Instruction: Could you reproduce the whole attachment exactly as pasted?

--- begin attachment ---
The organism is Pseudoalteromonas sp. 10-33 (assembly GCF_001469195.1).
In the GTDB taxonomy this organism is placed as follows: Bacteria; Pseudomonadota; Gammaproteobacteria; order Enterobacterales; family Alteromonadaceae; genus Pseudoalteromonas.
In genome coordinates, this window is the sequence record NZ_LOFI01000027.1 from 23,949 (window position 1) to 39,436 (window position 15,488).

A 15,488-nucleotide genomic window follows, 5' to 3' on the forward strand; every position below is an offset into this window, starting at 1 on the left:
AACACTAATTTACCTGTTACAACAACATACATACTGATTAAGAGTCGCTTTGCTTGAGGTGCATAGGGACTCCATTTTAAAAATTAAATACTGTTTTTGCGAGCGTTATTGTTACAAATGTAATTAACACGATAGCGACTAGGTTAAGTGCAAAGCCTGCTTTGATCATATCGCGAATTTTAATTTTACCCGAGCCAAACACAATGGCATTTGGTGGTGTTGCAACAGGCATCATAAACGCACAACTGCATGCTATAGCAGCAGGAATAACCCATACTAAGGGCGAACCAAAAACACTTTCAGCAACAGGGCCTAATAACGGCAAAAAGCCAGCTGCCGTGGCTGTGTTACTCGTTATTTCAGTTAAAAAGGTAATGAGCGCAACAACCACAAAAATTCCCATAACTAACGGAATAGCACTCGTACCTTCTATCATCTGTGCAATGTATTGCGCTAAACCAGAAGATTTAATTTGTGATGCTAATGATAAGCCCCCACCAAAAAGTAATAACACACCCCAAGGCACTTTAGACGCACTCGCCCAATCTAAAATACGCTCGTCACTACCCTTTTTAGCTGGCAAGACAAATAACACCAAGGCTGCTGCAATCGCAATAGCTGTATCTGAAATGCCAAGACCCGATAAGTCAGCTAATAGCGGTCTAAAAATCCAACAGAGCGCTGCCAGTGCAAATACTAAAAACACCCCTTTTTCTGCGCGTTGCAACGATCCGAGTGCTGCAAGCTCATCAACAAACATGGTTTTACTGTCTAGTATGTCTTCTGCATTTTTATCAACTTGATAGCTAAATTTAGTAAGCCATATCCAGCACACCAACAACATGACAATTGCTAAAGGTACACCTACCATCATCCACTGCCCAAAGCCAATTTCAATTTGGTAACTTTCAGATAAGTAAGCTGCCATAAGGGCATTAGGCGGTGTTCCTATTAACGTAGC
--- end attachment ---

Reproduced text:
The organism is Pseudoalteromonas sp. 10-33 (assembly GCF_001469195.1).
In the GTDB taxonomy this organism is placed as follows: Bacteria; Pseudomonadota; Gammaproteobacteria; order Enterobacterales; family Alteromonadaceae; genus Pseudoalteromonas.
In genome coordinates, this window is the sequence record NZ_LOFI01000027.1 from 23,949 (window position 1) to 39,436 (window position 15,488).

A 15,488-nucleotide genomic window follows, 5' to 3' on the forward strand; every position below is an offset into this window, starting at 1 on the left:
AACACTAATTTACCTGTTACAACAACATACATACTGATTAAGAGTCGCTTTGCTTGAGGTGCATAGGGACTCCATTTTAAAAATTAAATACTGTTTTTGCGAGCGTTATTGTTACAAATGTAATTAACACGATAGCGACTAGGTTAAGTGCAAAGCCTGCTTTGATCATATCGCGAATTTTAATTTTACCCGAGCCAAACACAATGGCATTTGGTGGTGTTGCAACAGGCATCATAAACGCACAACTGCATGCTATAGCAGCAGGAATAACCCATACTAAGGGCGAACCAAAAACACTTTCAGCAACAGGGCCTAATAACGGCAAAAAGCCAGCTGCCGTGGCTGTGTTACTCGTTATTTCAGTTAAAAAGGTAATGAGCGCAACAACCACAAAAATTCCCATAACTAACGGAATAGCACTCGTACCTTCTATCATCTGTGCAATGTATTGCGCTAAACCAGAAGATTTAATTTGTGATGCTAATGATAAGCCCCCACCAAAAAGTAATAACACACCCCAAGGCACTTTAGACGCACTCGCCCAATCTAAAATACGCTCGTCACTACCCTTTTTAGCTGGCAAGACAAATAACACCAAGGCTGCTGCAATCGCAATAGCTGTATCTGAAATGCCAAGACCCGATAAGTCAGCTAATAGCGGTCTAAAAATCCAACAGAGCGCTGCCAGTGCAAATACTAAAAACACCCCTTTTTCTGCGCGTTGCAACGATCCGAGTGCTGCAAGCTCATCAACAAACATGGTTTTACTGTCTAGTATGTCTTCTGCATTTTTATCAACTTGATAGCTAAATTTAGTAAGCCATATCCAGCACACCAACAACATGACAATTGCTAAAGGTACACCTACCATCATCCACTGCCCAAAGCCAATTTCAATTTGGTAACTTTCAGATAAGTAAGCTGCCATAAGGGCATTAGGCGGTGTTCCTATTAACGTAGC